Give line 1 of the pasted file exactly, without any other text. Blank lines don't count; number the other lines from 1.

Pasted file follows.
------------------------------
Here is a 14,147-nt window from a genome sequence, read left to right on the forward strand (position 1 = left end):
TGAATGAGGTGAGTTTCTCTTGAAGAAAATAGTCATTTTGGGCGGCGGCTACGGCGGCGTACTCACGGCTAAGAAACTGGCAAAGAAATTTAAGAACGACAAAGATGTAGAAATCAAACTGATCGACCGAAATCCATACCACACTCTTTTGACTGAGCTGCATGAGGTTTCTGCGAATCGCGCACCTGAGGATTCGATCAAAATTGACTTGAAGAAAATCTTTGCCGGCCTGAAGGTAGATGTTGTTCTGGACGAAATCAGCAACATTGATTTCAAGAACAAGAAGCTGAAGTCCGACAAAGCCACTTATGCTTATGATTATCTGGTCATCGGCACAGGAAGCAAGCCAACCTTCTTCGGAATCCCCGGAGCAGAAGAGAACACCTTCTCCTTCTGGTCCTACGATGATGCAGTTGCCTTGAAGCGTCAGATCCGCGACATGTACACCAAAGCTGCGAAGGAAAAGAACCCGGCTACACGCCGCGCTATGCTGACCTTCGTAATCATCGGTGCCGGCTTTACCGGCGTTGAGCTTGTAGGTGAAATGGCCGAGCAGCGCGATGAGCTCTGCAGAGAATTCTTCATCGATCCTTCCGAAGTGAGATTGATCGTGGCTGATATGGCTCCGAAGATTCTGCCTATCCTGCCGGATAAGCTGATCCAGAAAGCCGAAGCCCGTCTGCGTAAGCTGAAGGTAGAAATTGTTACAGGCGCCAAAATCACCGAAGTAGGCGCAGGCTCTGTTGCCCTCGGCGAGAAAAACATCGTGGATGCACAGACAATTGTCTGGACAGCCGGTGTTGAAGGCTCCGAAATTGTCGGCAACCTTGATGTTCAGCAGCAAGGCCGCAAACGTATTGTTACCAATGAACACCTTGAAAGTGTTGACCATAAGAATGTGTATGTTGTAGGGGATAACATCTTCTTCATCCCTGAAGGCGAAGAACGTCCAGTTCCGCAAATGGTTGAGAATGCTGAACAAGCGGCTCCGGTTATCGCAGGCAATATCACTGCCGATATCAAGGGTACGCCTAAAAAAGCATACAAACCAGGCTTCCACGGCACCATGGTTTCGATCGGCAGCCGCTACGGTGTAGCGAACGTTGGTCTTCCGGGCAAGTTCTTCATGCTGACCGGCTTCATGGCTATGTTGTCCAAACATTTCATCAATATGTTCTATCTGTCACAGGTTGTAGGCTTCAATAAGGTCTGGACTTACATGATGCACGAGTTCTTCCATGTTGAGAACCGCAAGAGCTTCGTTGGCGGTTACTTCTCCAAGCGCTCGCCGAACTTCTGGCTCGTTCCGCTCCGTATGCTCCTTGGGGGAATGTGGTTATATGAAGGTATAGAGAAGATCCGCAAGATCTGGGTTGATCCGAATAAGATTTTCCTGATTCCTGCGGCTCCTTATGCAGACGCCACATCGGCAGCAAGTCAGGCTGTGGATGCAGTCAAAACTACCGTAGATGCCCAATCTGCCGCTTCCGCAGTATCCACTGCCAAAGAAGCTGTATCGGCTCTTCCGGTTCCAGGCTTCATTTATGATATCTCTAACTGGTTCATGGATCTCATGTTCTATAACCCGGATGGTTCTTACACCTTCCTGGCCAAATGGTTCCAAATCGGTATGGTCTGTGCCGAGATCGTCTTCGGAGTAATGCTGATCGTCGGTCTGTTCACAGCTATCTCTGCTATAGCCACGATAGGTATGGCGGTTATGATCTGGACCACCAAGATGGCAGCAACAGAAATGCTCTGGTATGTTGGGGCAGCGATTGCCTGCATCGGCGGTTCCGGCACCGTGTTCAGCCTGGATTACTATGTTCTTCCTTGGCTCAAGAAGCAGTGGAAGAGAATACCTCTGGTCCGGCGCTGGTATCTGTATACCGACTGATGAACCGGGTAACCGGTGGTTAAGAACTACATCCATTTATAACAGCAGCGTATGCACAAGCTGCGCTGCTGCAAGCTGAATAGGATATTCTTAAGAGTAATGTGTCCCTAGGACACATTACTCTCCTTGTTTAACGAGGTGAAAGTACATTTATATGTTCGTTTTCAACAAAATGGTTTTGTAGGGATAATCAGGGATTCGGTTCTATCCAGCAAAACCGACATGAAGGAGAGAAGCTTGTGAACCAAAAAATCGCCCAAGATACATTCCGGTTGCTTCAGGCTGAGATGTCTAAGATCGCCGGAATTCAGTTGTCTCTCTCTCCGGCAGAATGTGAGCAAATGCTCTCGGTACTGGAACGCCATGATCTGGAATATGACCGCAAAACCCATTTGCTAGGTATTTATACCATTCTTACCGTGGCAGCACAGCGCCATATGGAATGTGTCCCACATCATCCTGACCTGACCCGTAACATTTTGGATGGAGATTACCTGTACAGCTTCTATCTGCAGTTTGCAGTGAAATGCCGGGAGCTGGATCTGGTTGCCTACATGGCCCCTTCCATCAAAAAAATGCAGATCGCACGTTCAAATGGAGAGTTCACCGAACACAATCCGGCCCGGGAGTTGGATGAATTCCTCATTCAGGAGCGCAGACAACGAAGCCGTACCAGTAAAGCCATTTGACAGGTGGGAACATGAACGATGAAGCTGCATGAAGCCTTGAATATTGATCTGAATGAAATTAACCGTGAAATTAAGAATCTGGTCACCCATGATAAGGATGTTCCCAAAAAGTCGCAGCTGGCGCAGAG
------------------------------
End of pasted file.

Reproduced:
Here is a 14,147-nt window from a genome sequence, read left to right on the forward strand (position 1 = left end):